A great example of this is Facebook advertising, which is named by many marketing experts as the best bang for your buck. It allows you to create advertisements that are specifically targeted towards those who are most likely to make a purchase. However, it only works if you know exactly who your target audience is.

    Thanks to the abundance of consumer data collected by websites, social sites, and keyword searches, you’ll have all the information you need for more effective digital ads.

    3. Automated e-mail and SMS campaigns

    E-mail and SMS marketing are considered some of the best lead-generating marketing tactics out there. E-mail is the number-one source of business communication with 86% of consumers and business professionals reporting it as their preferred source. More importantly for sales, nearly 60% say it’s their most effective channel for revenue generation.

    SMS marketing, although not as popular as e-mail among marketers, boasts similar data for millennial clients, or those aged 18-36. Thanks to AI, we know that about 83% of millennials open an SMS message within 90 seconds of receiving it. Three quarters say they prefer SMS for promotions, surveys, reminders, and similar communications from brands.

    With the help of AI, we do not only understand the essentials of e-mail and SMS for marketing, but we have the insights that help to make it better. AI-enabled tools facilitate targeted campaigns to a specific audience. They handle the busy work behind these campaigns so that you can focus more on developing products and customer service.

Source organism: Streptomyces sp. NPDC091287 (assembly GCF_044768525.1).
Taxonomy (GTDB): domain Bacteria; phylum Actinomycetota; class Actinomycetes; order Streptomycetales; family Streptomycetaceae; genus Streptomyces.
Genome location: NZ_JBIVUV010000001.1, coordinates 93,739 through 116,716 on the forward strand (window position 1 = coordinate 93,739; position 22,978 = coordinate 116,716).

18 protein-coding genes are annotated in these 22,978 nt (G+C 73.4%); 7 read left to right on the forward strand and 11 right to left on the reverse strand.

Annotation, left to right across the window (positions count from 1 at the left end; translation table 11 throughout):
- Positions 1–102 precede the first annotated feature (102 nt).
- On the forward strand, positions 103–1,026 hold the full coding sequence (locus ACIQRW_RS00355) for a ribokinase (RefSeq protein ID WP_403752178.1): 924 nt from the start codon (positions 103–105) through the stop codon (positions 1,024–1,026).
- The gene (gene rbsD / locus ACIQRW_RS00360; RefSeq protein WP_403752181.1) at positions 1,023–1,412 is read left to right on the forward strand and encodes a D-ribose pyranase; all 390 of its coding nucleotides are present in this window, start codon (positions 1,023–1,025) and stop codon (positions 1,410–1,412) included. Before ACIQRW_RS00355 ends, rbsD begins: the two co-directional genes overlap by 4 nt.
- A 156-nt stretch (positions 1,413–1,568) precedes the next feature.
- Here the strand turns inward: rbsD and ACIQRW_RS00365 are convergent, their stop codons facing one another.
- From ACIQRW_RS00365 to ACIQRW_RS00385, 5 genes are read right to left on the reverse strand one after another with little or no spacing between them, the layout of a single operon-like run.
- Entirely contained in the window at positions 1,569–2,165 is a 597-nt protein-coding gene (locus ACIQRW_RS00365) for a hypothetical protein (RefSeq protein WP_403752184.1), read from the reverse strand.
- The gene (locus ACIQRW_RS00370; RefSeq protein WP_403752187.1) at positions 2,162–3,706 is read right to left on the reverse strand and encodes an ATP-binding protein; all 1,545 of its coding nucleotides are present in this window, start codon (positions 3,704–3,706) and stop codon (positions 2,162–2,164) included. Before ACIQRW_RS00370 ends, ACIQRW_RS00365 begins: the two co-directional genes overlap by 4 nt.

4. Market research

    Savvy marketers begin every new campaign with market research, gathering information about customers, effective marketing strategies, and trends in the industry. This information is invaluable for directing campaigns effectively and making products more appealing to the intended audience.

    Big data provides all that information for you, although it’s difficult to understand it all on the surface. There’s so much information that you’ll need analytics tools to decipher the most useful data that can be used to direct your marketing efforts.

    Once you’ve broadened your horizons with data-deciphering tools, you’ll have an easier time interpreting customer emotions and their perceptions of your brand. You’ll be able to make changes or continue implementing an effective strategy with this insightful information.

    5. User experience

    As business owners know, it’s all about the user experience. A good marketing campaign begins with a website and advertisements designed specifically for customers’ benefits. In fact, customers are beginning to demand information, products, and services at lightning speed. AI can help you give that to them.

    One example is the use of chatbots for customer service. When customers reach out to you on Facebook Messenger, for example, you can set up a chatbot to respond immediately and let them know you’ll be with them shortly.

    Another example is personalization that comes through AI. As you know your audience better, you can set your advertisements and website experiences to be catered to the individual. Each time they log onto your website, they’ll be greeted by name and advertisements all over the web will show them only the things they’re interested in seeing. e-mail marketing will improve with personalization as well.